Welcome to NBlog, the NoticeBored blog

Like the finer things in life, quality trumps quantity.

Dec 25, 2013

SMotW #85: controls consistency

Security Metric of the Week #85: consistency of information security controls



This metric implies that someone is concerned about security controls being inconsistent, but what does that mean - inconsistent in what regard? Possible types of inconsistencies include:

  • Controls do not sufficiently mitigate the risks, address the wrong risks, or are in some way inappropriately designed/specified;
  • Expected or standardized controls (e.g. controls mandated in law) not implemented in all relevant places;
  • Controls not implemented to the same degree or extent, or in the same way, in all relevant places;
  • Controls that vary over time (e.g. security procedures ignored in busy periods);
  • Controls not operated or managed in the same way in all relevant places;
  • Others.

ACME's senior managers did not rate this metric highly, being concerned about its Accuracy, Timeliness, Independence/integrity and Cost-effectiveness:


P
R
A
G
M
A
T
I
C
Score
78
83
67
60
71
33
27
31
27
53%

However, from the perspectives of the CISO or ISM, the metric was more PRAGMATIC:

P
R
A
G
M
A
T
I
C
Score
85
90
76
60
90
50
46
100
75
75%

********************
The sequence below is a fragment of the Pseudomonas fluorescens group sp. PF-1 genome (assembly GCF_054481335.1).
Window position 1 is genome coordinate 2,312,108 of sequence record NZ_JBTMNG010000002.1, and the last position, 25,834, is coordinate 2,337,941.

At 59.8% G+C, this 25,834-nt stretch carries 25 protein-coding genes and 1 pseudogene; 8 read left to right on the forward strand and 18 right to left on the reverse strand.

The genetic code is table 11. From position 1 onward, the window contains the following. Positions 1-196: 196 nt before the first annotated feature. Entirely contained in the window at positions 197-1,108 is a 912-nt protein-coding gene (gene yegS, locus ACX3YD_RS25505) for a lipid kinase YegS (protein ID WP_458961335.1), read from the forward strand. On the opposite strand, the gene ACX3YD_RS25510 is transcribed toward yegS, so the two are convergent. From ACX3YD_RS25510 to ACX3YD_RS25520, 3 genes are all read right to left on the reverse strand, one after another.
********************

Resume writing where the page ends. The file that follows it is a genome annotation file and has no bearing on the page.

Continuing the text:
They could see themselves using this metric to drive up consistency of security controls in whatever respects they chose to measure ... although exactly how they would measure consistency was not exactly self-evident: they were thinking initially about using and perhaps extending their routine compliance checks against ACME's baseline security standards.

Notice the distinctly different ratings for Independence/integrity given in these two PRAGMATIC assessments. In the former, senior management were concerned that if they started using the metric to pressure Information Security and various business units to improve their information security, things might deteriorate to arguments over the measurements rather than productive discussion around making necessary improvements. They also weren't entirely convinced that the metric would be a trustworthy guide to controls consistency. In contrast, the CISO and ISM envisaged measuring the metric themselves for their own purposes in connection with continuously improving ACME's ISO27k Information Security Management System, with little need for discussion or argument with those being measured. In fact, the metric might not even need to be reported or circulated beyond the infosec office.

This is a good illustration of why published lists of security metrics (including the 150 examples in our book!) are of dubious value except perhaps as creative inspiration. Despite what you might think, a security metric that works brilliantly for one organization may be mediocre or quite inappropriate for another, while one that is ideal for a particular purpose and a specific audience within a given organization may be a poor choice in other circumstances or for other audiences. This is precisely what makes the PRAGMATIC method shine: it offers a systematic, structured way to figure out and compare the merits of various possible security measures in a specific situation or context, something that was previously very difficult to achieve.

With that, we'd like to wish all our readers a brilliant Christmas: the next SMotW will appear here early in the new year, although we might perhaps blog about new year's metrics resolutions. Meanwhile, we hope Santa brings you all you desire, and doesn't get stuck in the chimney.

Merry Christmas from Gary & Krag. Have a good one.